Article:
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Grants Could Take Hit from Farm Bill 2012

Despite millions of dollars in grant awards helping small-scale and sustainable farmers, two major funding programs risk cuts from Congress’ Farm Bill decision this month.

September 14, 2012


The Beginning Farmer and Rancher Development Program, which provides training for new farmers, could be put on hold until after 2013 if changes aren't made to Farm Bill 2012. (HobbyFarms.com)
Courtesy iStockphoto/Thinkstock
The Beginning Farmer and Rancher Development Program, which provides training for new farmers, could be put on hold until after 2013 if changes aren't made to Farm Bill 2012.

The plight of two major sources of USDA grant funding for small-scale and sustainable farmers—the Beginning Farmer and Rancher Development Program and the Value-Added Producer Grant—are dependent on Congress’ Farm Bill 2012 decision to be made in the coming weeks. While BFRDP funding could be put on hold for more than a year, the funding proposed for VAPG has significantly decreased from past years. 

Beginning Farmer and Rancher Development Program
In the past four years, BFRDP, which is administered by the USDA’s National Institute of Food and Agriculture, has invested more than $70 million in new-farmer training programs across the U.S. and has funded 145 projects in 46 states. The latest round of grants for this program, totaling $18 million, was authorized in the current Farm Bill cycle and will expire on Sept. 30, 2012. Unless Congress reauthorizes the Farm Bill or provides a short-term extension of the current Farm Bill that explicitly provides for new BFRDP funding, the program could completely vanish for at least one year.

The BFRDP provides the training and tools the next generation of farmers needs to be successful. The program supports financial and entrepreneurial training, risk-management education, mentoring and apprenticeship programs, innovative farm-transfer and -transition practices, and other educational activities to assist beginning farmers and ranchers across the country. The BFRDP is especially targeted to collaborative local, state and regional networks and partnerships.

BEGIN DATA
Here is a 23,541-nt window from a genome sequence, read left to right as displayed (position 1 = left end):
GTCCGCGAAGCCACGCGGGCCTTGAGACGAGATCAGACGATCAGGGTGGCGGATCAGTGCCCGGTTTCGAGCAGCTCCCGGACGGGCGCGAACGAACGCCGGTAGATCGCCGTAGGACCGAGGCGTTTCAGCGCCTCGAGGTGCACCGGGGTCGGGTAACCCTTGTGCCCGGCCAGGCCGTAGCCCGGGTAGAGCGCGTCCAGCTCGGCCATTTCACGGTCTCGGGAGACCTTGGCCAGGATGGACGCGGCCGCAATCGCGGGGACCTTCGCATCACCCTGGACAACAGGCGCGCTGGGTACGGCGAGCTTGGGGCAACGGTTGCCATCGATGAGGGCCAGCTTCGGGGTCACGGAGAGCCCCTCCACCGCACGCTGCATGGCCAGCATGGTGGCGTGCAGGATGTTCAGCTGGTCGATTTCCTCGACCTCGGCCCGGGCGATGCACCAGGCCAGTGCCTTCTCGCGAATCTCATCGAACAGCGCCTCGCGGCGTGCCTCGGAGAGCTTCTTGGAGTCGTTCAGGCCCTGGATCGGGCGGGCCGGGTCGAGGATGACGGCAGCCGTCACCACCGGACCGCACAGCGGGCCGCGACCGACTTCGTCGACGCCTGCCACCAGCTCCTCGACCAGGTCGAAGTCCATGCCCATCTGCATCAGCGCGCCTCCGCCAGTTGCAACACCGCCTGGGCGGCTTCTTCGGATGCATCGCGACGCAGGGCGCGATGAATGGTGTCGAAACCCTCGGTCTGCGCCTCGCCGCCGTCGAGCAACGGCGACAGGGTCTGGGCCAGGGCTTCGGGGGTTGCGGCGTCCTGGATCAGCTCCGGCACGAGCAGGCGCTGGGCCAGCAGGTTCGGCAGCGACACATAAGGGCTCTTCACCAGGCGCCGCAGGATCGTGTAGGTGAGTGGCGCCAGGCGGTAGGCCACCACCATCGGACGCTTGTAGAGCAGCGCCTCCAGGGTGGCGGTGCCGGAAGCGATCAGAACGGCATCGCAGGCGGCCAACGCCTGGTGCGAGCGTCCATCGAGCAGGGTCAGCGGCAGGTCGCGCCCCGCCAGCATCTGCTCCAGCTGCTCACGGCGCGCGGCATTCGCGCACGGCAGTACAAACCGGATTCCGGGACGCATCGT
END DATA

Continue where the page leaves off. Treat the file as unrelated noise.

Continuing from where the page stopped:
“The future of American agriculture depends on cultivating the next generation of farmers and ranchers,” says Juli Obudzinski, policy associate with the National Sustainable Agriculture Coalition. “BFRDP is the only federal program dedicated to training new farmers. Over the past four years, the program has funded a wide variety of successful initiatives to help new farmers start a career in agriculture.”

Agriculture Secretary Tom Vilsack has stressed the importance of supporting the next generation of farmers and has repeatedly issued a national challenge to create 100,000 new farmers. In the first year of the BFRDP alone, USDA funded projects that supported training for 5,000 new producers, and in 2011, grants supported training for more than 30,000.

For Fiscal Year 2012, $18 million was awarded to support projects in 27 states. Of the 40 grants that were announced, six were awarded to member organizations of the NSAC, including Dakota Rural Action (South Dakota), Food System Economic Partnership (Michigan), Future Harvest-Chesapeake Alliance for Sustainable Agriculture (Maryland; award to University of Maryland), Growing Power (Wisconsin), Land Stewardship Project (Minnesota, for work in 14 states), and Women, Food and Agriculture Network (Iowa, for work in Iowa and Nebraska).